Mexican Free-Tailed Bat

On the Trail with Museum Scientist Michael W. Nickell

Published Mar 20th 2017 in Wildlife, bats

  Free-tailed bats (Family Molossidae) are so named because of a length of “free” tail projecting beyond the end of the uropatagium---the interfemoral membrane connecting the base of the tail with the legs.  This gives free-tailed bats a degree of maneuverability matching their diurnal ecological avian equivalents: swifts, swallows, and martins.

  The Mexican free-tailed bat or the Brazilian free-tailed bat (Tadarida brasiliensis) is native to the Americas and is considered to be one of the most abundant mammals in North America.  It roosts in staggering numbers at relatively few locations, so despite its abundance, it is vulnerable to habitat destruction.

 The Mexican free-tailed bat ranges from the southern half of the continental United States through most of Mexico, most of Central America and into South America and the Caribbean.  The largest known colony is found at Bracken Cave near San Antonio, Texas with a population estimated at nearly 20 million bats.  The Congress Avenue Bridge colony in Austin, Texas supports an estimated 1.5 million bats, and on the eastern edge of the Llano Estacado in the Clarity Tunnel in Caprock Canyons State Park, Texas there may be as many as 250-500 thousand bats.  Carlsbad Caverns National Park, New Mexico once had Mexican free-tailed bats numbering in the millions, but now the population is drastically reduced due to pesticide exposure, especially to DDT and its metabolites.

  In Texas, there are two subspecies of the Mexican free-tailed bat: T. b. mexicana found over most of the state and is highly migratory and T. b. cynocephala, a non-migratory subspecies in the eastern quarter of the state.  The presence of Mexican free-tailed bats is seasonal in most of Texas.  Few overwinter in Texas guano caves because T. b. mexicana are inefficient hibernators spending winter from early December to late February in Mexico, Central America, and South America.  During migration they will use rock fissures, crevices, bat houses and cliff swallow nests for roosting sites, but it is still not known where the majority of individuals of the large summer colonies spend winter.

  Mexican free-tailed bats are insectivores hunting their prey using echolocation. Enormous summer populations of bats nightly consume enormous quantities of insects---many of which are serious agricultural pests.  Moths are the preferred items, but other types of insects like beetles, dragonflies, bugs, wasps, and flying ants are also consumed in flight.  Mexican free-tailed bats are nocturnal foragers and begin feeding after dusk.  They travel far (over 50 km) in rapid, direct flight.  They also fly high (up to 3300 m) to feed on migrating insects.  Their traveling echolocation calls are brief, but constant, but will change frequency when prey is detected.  It has been discovered that their ultrasonic vocalizations have the effect of jamming the echolocation calls of rival bat species hunting moths.  Nightly emerging bat flights are also anticipated by predators near the exit like hawks, owls, skunks, raccoons, and some snakes.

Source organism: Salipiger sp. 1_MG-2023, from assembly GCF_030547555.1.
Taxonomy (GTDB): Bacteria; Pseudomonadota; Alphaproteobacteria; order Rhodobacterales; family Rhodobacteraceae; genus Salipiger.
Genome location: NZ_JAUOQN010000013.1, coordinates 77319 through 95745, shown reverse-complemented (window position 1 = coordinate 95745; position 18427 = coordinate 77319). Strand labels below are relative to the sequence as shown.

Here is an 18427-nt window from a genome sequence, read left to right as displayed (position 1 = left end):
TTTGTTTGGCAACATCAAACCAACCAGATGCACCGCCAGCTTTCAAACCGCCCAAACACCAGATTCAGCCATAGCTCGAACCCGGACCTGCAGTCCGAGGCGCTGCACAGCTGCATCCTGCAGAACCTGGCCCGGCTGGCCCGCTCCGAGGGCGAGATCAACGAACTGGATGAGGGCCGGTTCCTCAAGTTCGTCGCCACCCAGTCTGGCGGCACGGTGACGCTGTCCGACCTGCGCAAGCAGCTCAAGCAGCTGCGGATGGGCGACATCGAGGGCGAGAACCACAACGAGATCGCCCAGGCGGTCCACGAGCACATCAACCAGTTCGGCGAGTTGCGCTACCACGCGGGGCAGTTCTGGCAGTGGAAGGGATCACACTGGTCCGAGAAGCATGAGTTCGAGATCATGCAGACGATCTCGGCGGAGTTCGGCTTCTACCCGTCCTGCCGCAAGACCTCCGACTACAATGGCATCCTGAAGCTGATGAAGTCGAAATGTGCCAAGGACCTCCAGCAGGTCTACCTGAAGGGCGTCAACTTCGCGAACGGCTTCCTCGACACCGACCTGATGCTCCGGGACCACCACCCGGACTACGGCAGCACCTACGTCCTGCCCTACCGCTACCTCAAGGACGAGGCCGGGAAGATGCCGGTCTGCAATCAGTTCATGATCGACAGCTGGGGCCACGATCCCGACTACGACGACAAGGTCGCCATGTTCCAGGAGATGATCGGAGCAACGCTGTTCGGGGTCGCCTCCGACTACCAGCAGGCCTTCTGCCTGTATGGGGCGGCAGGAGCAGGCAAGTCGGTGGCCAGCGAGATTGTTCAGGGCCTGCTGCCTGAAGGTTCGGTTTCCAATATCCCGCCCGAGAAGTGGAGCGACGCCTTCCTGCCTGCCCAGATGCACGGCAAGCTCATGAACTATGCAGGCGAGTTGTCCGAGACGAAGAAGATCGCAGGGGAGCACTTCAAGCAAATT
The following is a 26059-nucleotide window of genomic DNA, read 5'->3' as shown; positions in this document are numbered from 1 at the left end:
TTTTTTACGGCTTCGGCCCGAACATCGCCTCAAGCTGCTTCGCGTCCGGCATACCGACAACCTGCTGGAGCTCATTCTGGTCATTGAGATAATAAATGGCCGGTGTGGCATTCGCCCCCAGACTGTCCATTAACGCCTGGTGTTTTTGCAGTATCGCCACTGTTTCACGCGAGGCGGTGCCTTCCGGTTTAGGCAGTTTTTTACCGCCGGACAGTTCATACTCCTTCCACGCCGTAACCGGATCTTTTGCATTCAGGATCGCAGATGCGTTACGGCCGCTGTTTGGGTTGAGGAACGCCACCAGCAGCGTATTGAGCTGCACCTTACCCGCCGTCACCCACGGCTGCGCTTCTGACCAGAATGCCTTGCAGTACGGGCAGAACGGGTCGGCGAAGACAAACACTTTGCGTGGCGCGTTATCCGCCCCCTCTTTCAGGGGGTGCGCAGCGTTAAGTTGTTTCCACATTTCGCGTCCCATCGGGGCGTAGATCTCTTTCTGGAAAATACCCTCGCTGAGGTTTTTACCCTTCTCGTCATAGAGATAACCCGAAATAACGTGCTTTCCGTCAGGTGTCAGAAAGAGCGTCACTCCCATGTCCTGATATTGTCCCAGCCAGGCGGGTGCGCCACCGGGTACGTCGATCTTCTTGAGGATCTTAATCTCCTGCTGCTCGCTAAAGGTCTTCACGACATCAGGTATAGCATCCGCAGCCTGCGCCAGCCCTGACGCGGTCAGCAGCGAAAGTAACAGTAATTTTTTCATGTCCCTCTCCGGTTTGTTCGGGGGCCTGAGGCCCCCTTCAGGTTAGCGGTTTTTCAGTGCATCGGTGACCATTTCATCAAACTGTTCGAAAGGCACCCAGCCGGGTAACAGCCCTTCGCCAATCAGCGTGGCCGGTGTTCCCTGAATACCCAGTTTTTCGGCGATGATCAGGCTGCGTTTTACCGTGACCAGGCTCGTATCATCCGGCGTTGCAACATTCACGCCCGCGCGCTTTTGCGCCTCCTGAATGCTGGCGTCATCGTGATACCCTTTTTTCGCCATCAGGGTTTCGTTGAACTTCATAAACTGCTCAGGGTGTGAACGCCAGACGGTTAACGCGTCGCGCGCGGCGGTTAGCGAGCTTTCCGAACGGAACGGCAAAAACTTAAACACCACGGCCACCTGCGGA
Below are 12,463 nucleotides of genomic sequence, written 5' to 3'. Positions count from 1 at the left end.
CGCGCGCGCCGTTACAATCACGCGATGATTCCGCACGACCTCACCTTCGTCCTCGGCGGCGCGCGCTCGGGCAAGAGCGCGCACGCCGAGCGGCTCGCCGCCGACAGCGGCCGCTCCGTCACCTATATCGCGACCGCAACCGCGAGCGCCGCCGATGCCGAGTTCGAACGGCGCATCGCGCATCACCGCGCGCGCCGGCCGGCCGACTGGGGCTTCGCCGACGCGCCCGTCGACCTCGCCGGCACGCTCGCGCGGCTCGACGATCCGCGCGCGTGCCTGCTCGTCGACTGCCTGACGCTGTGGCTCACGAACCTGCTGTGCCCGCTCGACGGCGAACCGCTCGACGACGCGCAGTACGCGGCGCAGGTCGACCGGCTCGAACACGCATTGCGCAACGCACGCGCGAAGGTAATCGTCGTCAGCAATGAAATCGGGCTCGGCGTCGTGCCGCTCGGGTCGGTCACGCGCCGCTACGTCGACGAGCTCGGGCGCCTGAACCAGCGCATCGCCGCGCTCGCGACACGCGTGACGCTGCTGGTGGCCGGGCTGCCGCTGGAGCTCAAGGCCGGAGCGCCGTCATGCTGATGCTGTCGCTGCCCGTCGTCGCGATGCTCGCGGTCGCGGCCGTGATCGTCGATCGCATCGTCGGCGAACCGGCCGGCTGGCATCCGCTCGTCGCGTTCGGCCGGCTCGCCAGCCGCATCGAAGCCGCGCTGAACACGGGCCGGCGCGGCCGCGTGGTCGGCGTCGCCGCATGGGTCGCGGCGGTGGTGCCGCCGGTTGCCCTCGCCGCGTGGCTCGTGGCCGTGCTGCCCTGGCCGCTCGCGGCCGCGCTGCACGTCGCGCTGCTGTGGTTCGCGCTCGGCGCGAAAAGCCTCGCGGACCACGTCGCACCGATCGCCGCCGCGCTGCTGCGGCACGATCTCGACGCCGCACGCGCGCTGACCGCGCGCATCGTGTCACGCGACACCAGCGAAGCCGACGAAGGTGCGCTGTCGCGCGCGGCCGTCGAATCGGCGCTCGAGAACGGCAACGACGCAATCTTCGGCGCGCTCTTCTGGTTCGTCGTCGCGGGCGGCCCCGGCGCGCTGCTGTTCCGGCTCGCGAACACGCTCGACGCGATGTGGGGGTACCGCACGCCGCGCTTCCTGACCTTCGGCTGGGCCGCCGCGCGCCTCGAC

During the breeding season, female Mexican free-tailed bats aggregate into maternity roosts, the size of which depending on the environment and available space.  Females mature at 9 months and males at around 2 years.  Females go into estrous one time a year lasting about 5 weeks in the spring.  Both sexes are promiscuous breeders.  (Most of the mating in the Texas population is accomplished each spring before the bats arrive at Texas caves).  Male bats predominate caves for a brief period in the early spring, but are quickly outnumbered as the female population approaches parturition.  It is also assumed that many males remain in the tropical and subtropical portions of their range.  Gestation is between 11 and 12 weeks with a single pup being born.  The pups are left hanging in a crèche while the mothers roost elsewhere.  Mothers use vocalization and scent to identify their own pups.

  During the breeding season, female Mexican free-tailed bats aggregate into maternity roosts, the size of which depending on the environment and available space.  Females mature at 9 months and males at around 2 years.  Females go into estrous one time a year lasting about 5 weeks in the spring.  Both sexes are promiscuous breeders.  (Most of the mating in the Texas population is accomplished each spring before the bats arrive at Texas caves).  Male bats predominate caves for a brief period in the early spring, but are quickly outnumbered as the female population approaches parturition.  It is also assumed that many males remain in the tropical and subtropical portions of their range.  Gestation is between 11 and 12 weeks with a single pup being born.  The pups are left hanging in a crèche while the mothers roost elsewhere.  Mothers use vocalization and scent to identify their own pups.

  In guano caves, a pup may lose its grip on the ceiling and fall to the floor.  If one falls, Dermestes beetles living in the accumulated guano will devour it.  Eggs of the beetles are in the guano-covered cave floor for the winter.  In the spring when the bats return, fresh bat droppings stimulate the eggs to hatch.  Beetle larvae feed on fresh guano and any fallen bats during the summer.  In the fall, when the bats leave, the adult beetles lay eggs and then die.

  In late summer, increasing numbers of flying bats is the result from mass achievement of fledgling status among the babies which contributes to overcrowding in the cave.  Relief comes by the rapid disappearance of adults as the fledglings take flight…and perhaps the adults then migrate southward out of Texas.  After late July, the fledglings predominate, remaining at their birth cave until the cooler weather arrives in October and November.